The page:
A single dot of color on a curb (just above a storm drain) could be dismissed as a stray splotch of spray paint, but a series of them stands out, even amidst all the visual noise of San Francisco’s streets. These aren’t art or underground utility markings, but rather signals of a never-ending war against a sometimes-deadly pest: the mosquito.
Mosquitoes carrying West Nile virus started showing up in the state in the early 2000s, prompting efforts to reduce their population. San Francisco has been working with a company called Pestec for years to watch and treat over 20,000 city storm drains with a special compound to inhibit the species’ growth, targeting their reproductive cycle.
A San Francisco Mosquito Abatement Courier Team walks and bikes around the city to inspect drains for standing water and treat them as necessary. Each day, workers will target over 100 drains a piece for fresh doses. They cycle through different colors of paint to indicate when a spot was last marked. And it’s never-ending — the whole process has to be repeated every 100 days.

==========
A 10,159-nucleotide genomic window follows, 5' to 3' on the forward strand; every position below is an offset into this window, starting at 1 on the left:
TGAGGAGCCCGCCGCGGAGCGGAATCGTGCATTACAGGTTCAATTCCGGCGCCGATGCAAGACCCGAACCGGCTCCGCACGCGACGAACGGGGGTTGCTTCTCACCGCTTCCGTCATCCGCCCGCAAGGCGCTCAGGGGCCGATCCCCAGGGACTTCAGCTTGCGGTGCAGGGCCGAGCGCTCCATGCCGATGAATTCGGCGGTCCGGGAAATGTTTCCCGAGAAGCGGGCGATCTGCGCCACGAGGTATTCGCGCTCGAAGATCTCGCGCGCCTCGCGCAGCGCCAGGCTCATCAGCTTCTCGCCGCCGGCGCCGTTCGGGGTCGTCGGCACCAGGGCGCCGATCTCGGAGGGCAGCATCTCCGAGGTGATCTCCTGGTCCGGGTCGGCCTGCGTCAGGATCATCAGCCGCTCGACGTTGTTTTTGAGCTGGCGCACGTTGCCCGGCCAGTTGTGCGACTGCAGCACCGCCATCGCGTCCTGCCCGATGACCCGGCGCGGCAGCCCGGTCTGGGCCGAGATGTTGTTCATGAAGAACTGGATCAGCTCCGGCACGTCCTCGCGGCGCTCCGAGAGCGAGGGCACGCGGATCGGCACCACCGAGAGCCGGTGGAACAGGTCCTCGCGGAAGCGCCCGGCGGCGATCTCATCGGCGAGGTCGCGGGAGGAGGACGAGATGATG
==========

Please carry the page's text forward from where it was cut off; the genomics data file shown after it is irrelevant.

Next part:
Over time, the layers of paint from these repeated loops build up, creating colorful little mosaics that remind those in the know of an underground danger that continues to be addressed.
Special thanks to 99pi fan Ryan Russell for sending in this tip!